Anyone more than superficially familiar with the Beat writers knows they were immersed in the Western canon and much else—in the works of William Burroughs, Jack Kerouac, Allen Ginsberg, Gregory Corso, Diane di Prima, and many others, well-informed references turn up to Villon, Shakespeare, Spenser, Goethe, Rabelais, Rimbaud, Apollinaire, Bashō, Han Shan, and so on. The Beat writers inherited the modernist reverence for literature as refuge from cultural chaos, some of them observing it to a fault. Anyone who studies them also knows that a persistently widespread opinion is that they did the opposite—that they stand out among Anglophone writers as unschooled, indifferent to if not scornful of the classics, unconcerned with matters of genre or form. In fact, the Beat writers have met with both praise and blame for their supposedly lackadaisical approach to reading and writing, a model for the slacker and a whipping post for the self-righteous. Consequently, a focus of fandom as well as dismissal has been their lives rather than their work, fact or pseudofact rather than form. Belletto’s subtitle, A Literary History, is a terse riposte. The book fully lives up to its task.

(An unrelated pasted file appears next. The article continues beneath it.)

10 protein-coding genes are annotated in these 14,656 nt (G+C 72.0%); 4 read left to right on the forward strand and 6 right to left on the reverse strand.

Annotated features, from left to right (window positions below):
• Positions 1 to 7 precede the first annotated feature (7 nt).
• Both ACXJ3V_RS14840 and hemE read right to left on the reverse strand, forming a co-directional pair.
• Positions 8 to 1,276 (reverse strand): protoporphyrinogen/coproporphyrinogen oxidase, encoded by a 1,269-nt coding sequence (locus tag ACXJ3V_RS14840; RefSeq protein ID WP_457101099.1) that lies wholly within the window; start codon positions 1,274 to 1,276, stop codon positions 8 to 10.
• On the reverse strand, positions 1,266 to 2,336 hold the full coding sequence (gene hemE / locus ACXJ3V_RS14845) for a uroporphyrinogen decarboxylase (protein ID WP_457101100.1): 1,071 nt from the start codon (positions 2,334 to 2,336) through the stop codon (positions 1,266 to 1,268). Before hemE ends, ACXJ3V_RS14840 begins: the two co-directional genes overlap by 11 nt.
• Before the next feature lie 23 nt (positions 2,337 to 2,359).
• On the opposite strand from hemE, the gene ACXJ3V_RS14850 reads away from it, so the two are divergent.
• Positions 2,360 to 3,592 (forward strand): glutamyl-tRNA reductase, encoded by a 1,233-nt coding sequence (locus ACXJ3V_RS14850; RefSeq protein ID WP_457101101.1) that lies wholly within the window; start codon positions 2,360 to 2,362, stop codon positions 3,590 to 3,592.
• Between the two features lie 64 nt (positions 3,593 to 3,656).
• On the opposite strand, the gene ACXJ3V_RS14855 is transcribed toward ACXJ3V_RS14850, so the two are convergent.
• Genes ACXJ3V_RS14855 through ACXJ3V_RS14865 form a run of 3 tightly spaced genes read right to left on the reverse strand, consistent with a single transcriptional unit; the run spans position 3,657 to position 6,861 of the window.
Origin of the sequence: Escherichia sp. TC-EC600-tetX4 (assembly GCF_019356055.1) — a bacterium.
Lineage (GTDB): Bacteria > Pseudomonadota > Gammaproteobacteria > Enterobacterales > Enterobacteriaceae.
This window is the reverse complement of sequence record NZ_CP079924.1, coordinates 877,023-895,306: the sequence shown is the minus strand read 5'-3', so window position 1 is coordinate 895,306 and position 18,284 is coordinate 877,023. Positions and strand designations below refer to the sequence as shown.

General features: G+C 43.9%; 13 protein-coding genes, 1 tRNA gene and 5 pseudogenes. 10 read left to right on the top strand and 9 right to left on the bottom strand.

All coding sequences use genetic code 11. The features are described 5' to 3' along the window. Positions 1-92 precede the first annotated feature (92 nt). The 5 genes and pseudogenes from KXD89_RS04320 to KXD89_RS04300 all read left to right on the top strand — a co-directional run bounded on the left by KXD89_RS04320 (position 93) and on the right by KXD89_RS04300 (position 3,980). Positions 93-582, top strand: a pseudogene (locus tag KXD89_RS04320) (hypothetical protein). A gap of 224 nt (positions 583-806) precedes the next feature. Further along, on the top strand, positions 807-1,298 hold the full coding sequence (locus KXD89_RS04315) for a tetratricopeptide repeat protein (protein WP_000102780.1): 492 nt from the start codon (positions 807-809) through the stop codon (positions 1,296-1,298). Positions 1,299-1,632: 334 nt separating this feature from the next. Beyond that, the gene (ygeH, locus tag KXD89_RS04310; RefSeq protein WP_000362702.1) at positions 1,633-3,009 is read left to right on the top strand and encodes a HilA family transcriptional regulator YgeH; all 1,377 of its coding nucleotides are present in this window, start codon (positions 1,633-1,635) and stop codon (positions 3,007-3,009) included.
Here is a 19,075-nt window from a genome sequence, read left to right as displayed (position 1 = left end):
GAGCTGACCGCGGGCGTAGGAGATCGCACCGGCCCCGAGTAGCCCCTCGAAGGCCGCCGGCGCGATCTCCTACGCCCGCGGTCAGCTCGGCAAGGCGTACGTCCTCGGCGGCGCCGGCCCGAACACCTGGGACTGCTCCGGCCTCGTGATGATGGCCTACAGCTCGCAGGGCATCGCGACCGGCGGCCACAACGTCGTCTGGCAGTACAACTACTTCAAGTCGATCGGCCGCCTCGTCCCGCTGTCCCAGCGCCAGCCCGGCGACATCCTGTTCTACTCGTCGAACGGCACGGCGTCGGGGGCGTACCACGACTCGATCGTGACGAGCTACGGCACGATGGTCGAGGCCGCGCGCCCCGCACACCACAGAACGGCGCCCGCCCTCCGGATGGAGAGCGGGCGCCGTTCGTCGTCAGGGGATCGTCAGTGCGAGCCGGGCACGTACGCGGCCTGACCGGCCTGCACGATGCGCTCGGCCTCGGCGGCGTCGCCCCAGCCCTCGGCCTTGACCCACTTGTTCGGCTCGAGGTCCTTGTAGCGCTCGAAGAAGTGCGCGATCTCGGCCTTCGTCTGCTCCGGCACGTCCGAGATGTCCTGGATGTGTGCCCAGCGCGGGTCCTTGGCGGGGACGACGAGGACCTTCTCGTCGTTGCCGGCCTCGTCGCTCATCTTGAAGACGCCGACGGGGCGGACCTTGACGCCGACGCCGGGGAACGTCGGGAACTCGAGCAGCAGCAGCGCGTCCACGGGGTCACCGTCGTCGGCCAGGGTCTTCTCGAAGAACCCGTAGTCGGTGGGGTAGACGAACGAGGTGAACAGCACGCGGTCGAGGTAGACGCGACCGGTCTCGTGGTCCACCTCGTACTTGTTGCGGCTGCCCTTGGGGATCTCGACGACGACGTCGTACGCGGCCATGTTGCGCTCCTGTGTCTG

Misrepresentation of the Beats is Belletto’s starting point. But rather than assume the defensive posture that marks much Beat scholarship, he digs into the chasm between Beat writing and its reception: popular portraits involve gross distortions that he traces to the slew of media depictions that greeted the Beat Generation. The irony is that representation is a major aesthetic preoccupation of the well-known and lesser-known figures of the loosely cohering movement. It’s certainly true that in much Beat writing the raw material is autobiography. But it hardly follows that the authors’ aim is primarily autobiographical. “When thinking about the Beats,” writes Belletto, “it is therefore essential to foreground questions of representation, to recognize that however much real life inspired and informed literary production, their achievement rests finally in the nature of this production, in the distinctive ways they explored and experimented with language” (4). With such analytically crisp sentences, Belletto proceeds with his inquiry.